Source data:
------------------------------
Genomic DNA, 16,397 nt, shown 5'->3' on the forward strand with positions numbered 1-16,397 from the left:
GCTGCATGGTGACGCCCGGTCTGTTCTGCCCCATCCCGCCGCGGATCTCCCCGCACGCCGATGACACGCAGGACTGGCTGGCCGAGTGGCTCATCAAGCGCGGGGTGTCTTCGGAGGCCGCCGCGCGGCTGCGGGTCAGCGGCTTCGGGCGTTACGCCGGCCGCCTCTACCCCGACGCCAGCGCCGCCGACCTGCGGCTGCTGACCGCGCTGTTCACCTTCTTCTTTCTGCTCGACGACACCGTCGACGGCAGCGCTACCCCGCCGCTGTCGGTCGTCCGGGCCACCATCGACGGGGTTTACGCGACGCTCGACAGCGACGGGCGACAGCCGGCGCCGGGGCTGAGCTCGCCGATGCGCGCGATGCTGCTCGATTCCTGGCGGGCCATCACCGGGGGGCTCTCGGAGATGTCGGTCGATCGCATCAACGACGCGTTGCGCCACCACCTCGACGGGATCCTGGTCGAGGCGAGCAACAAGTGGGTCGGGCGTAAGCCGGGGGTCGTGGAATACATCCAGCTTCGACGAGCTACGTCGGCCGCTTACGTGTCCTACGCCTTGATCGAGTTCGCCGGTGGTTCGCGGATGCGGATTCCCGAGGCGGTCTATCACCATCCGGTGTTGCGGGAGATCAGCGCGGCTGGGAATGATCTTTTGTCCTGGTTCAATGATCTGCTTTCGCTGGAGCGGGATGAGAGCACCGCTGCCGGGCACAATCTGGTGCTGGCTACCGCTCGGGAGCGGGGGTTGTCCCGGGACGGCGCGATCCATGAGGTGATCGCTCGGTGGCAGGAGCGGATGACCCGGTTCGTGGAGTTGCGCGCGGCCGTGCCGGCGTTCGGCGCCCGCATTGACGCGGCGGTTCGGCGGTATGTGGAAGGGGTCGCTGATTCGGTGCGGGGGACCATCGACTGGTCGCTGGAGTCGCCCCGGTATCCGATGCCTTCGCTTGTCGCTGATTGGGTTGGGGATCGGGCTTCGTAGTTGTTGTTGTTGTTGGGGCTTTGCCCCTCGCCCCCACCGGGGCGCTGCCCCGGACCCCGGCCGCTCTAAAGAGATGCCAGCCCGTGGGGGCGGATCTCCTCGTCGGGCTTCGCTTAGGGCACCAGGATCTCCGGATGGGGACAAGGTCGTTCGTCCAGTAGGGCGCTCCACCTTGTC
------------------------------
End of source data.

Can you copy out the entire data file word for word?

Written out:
Genomic DNA, 16,397 nt, shown 5'->3' on the forward strand with positions numbered 1-16,397 from the left:
GCTGCATGGTGACGCCCGGTCTGTTCTGCCCCATCCCGCCGCGGATCTCCCCGCACGCCGATGACACGCAGGACTGGCTGGCCGAGTGGCTCATCAAGCGCGGGGTGTCTTCGGAGGCCGCCGCGCGGCTGCGGGTCAGCGGCTTCGGGCGTTACGCCGGCCGCCTCTACCCCGACGCCAGCGCCGCCGACCTGCGGCTGCTGACCGCGCTGTTCACCTTCTTCTTTCTGCTCGACGACACCGTCGACGGCAGCGCTACCCCGCCGCTGTCGGTCGTCCGGGCCACCATCGACGGGGTTTACGCGACGCTCGACAGCGACGGGCGACAGCCGGCGCCGGGGCTGAGCTCGCCGATGCGCGCGATGCTGCTCGATTCCTGGCGGGCCATCACCGGGGGGCTCTCGGAGATGTCGGTCGATCGCATCAACGACGCGTTGCGCCACCACCTCGACGGGATCCTGGTCGAGGCGAGCAACAAGTGGGTCGGGCGTAAGCCGGGGGTCGTGGAATACATCCAGCTTCGACGAGCTACGTCGGCCGCTTACGTGTCCTACGCCTTGATCGAGTTCGCCGGTGGTTCGCGGATGCGGATTCCCGAGGCGGTCTATCACCATCCGGTGTTGCGGGAGATCAGCGCGGCTGGGAATGATCTTTTGTCCTGGTTCAATGATCTGCTTTCGCTGGAGCGGGATGAGAGCACCGCTGCCGGGCACAATCTGGTGCTGGCTACCGCTCGGGAGCGGGGGTTGTCCCGGGACGGCGCGATCCATGAGGTGATCGCTCGGTGGCAGGAGCGGATGACCCGGTTCGTGGAGTTGCGCGCGGCCGTGCCGGCGTTCGGCGCCCGCATTGACGCGGCGGTTCGGCGGTATGTGGAAGGGGTCGCTGATTCGGTGCGGGGGACCATCGACTGGTCGCTGGAGTCGCCCCGGTATCCGATGCCTTCGCTTGTCGCTGATTGGGTTGGGGATCGGGCTTCGTAGTTGTTGTTGTTGTTGGGGCTTTGCCCCTCGCCCCCACCGGGGCGCTGCCCCGGACCCCGGCCGCTCTAAAGAGATGCCAGCCCGTGGGGGCGGATCTCCTCGTCGGGCTTCGCTTAGGGCACCAGGATCTCCGGATGGGGACAAGGTCGTTCGTCCAGTAGGGCGCTCCACCTTGTC